- Main system
- Apache Karaf
- Android mobile app
- iOS mobile app
- Windows desktop app
- UI Web app
A container is made up of several components. Each component is defined as “a grouping of related functionality encapsulated behind a well-defined interface”2. We previously described how the openHAB system is made up of many bundles within the OSGi standard. Such a bundle can also be viewed as a component within the C4 model. They are units of code, which together can form an application and can be reused. Note that the terminology can be quite confusing, as OSGi alliance also uses the term “component” to describe Java classes within a bundle3.
There are many bundles within the Equinox container, which can be grouped within core and add-ons bundles. We choose to highlight some of them in the tables below. The others are: audio, config, ephemeris, id, karaf, semantics, storage, test, thing, transform, and UI. Note that for instance, nine bundles concern configuration, thirty concern IO services, and just one concerns add-ons. Also there is one bundle for every binding, and there are approximately 300 bindings.
|Implementation of an Add-on Service used as a dummy service for testing functionality
|Secures access to openHAB
|Allows to use for instance triggers to automate rules
|Baseline for binding implementations that connect to external services or devices
|Displays openHAB internals via a defined interface (e.g. multicast DNS, Swagger)
|Allows items to be stored and retrieved over time
|Representations for items, rules, things, etc.
|HP printer, Chromecast, Somfy
|HomeKit, openHAB Cloud Connector
|Google Cloud Text-to-Speech
The main connections between the different components is based on the internal OSGi communication. Bundles register as OSGi service, which can be seen as separate Java classes. Using OSGi services, communication between bundles is rather easy. OSGi Services allow to subscribe and publish data to other services, this inter-process communication can be implemented after they have been initialized. The figure underneath visualizes the relations between the OSGi services in the OSGi Framework and the other connectors.
Besides the internal communication, openHAB’s bundles has to communicate to devices, this is mostly implemented using either APIs, TCP connection, or the MQTT protocol. These external communication protocols between Things and the binding is initialized in the binding and varies for each manufacturer and/or binding.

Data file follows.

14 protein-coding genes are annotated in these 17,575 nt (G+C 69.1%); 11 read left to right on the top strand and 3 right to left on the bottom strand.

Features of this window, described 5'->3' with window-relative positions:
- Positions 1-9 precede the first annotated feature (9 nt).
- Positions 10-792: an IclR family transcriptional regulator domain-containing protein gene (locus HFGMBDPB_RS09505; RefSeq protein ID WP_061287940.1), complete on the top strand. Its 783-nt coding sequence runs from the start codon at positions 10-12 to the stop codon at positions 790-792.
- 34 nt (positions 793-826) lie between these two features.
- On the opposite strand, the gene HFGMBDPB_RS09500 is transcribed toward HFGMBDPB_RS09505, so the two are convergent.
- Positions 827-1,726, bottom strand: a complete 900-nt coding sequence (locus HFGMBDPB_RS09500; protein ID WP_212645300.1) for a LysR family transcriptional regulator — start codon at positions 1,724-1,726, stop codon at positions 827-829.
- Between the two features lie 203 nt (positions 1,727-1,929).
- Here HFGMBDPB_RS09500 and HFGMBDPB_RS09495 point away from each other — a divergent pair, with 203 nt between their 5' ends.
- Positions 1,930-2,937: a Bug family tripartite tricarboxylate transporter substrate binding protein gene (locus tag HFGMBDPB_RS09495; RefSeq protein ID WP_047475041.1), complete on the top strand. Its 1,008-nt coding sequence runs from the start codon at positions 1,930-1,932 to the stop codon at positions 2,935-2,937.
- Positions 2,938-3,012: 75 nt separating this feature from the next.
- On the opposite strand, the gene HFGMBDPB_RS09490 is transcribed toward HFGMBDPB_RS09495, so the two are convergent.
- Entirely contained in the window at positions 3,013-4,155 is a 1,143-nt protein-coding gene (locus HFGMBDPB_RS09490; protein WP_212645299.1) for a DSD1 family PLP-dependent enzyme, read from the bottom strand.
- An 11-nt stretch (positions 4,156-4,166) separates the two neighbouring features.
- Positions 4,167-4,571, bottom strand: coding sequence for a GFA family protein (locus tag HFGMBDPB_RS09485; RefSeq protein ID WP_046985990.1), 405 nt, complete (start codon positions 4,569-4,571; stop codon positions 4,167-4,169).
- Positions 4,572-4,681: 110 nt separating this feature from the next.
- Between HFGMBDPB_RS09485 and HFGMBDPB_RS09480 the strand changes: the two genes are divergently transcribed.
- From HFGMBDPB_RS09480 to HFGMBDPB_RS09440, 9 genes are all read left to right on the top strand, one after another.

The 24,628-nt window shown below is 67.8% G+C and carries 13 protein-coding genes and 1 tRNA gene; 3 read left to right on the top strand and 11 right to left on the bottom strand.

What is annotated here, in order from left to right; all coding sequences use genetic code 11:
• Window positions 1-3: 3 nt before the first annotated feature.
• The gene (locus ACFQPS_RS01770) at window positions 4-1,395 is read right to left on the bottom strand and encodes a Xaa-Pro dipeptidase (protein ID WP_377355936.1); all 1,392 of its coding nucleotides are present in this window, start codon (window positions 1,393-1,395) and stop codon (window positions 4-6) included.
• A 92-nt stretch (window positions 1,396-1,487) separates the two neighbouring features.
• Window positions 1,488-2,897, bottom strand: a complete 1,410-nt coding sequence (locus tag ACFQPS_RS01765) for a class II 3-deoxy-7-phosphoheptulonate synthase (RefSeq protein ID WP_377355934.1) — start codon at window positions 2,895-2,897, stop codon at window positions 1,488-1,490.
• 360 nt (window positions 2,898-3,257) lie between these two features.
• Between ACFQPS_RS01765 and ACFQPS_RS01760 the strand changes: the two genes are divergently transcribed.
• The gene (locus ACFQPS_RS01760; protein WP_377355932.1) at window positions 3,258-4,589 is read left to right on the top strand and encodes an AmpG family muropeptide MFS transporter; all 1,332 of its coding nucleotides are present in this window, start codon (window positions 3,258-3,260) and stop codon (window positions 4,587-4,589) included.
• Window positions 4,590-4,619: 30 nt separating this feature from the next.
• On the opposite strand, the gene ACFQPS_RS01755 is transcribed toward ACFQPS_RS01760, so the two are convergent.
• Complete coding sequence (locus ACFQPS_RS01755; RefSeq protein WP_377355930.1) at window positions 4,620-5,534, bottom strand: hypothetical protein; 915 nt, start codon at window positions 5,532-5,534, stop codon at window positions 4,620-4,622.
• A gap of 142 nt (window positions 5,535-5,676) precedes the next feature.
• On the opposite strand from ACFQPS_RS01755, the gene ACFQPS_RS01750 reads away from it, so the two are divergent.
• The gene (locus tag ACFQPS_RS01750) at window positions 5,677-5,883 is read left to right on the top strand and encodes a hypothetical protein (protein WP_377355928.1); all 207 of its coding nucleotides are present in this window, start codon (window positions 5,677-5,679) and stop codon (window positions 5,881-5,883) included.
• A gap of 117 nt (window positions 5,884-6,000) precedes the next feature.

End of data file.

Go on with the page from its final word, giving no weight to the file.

At last, for saving the different configurations and other data, openHAB creates JsonDB files. These files contain the full configurations and history data of the openHAB instance and can be transferred between different openHAB instances.
The openHAB distribution is almost fully written in Java and consists of a set of OSGi services and components. The system decomposition consists of the openHAB core components, Add-ons and the OSGi Framework, as can see in the figure below4.
OSGi Framework All components of openHAB come as a binding to the OSGi framework. This framework can access every other service within the openHAB runtime5. The OSGi runtime serves as the message bus where others services can access data stored from other services. openHAB uses the reference implementation Equinox. Equinox gives a set of bundles for the OSGi framework6:
|Logback / SLF4
|General purpose message logger for the OSGi environment.
|Simplifies the task of authoring and only allows service components to be active when needed.
|Provides inter-bundle communication mechanism based on an event publish and subscribe model
|Configuration admin service
|Provides embedded HTTP server provided by Jetty
openHAB Core On top of the OSGi framework stands the core of openHAB. The build infrastructure is Maven and contains the core bundles for the openHAB runtime.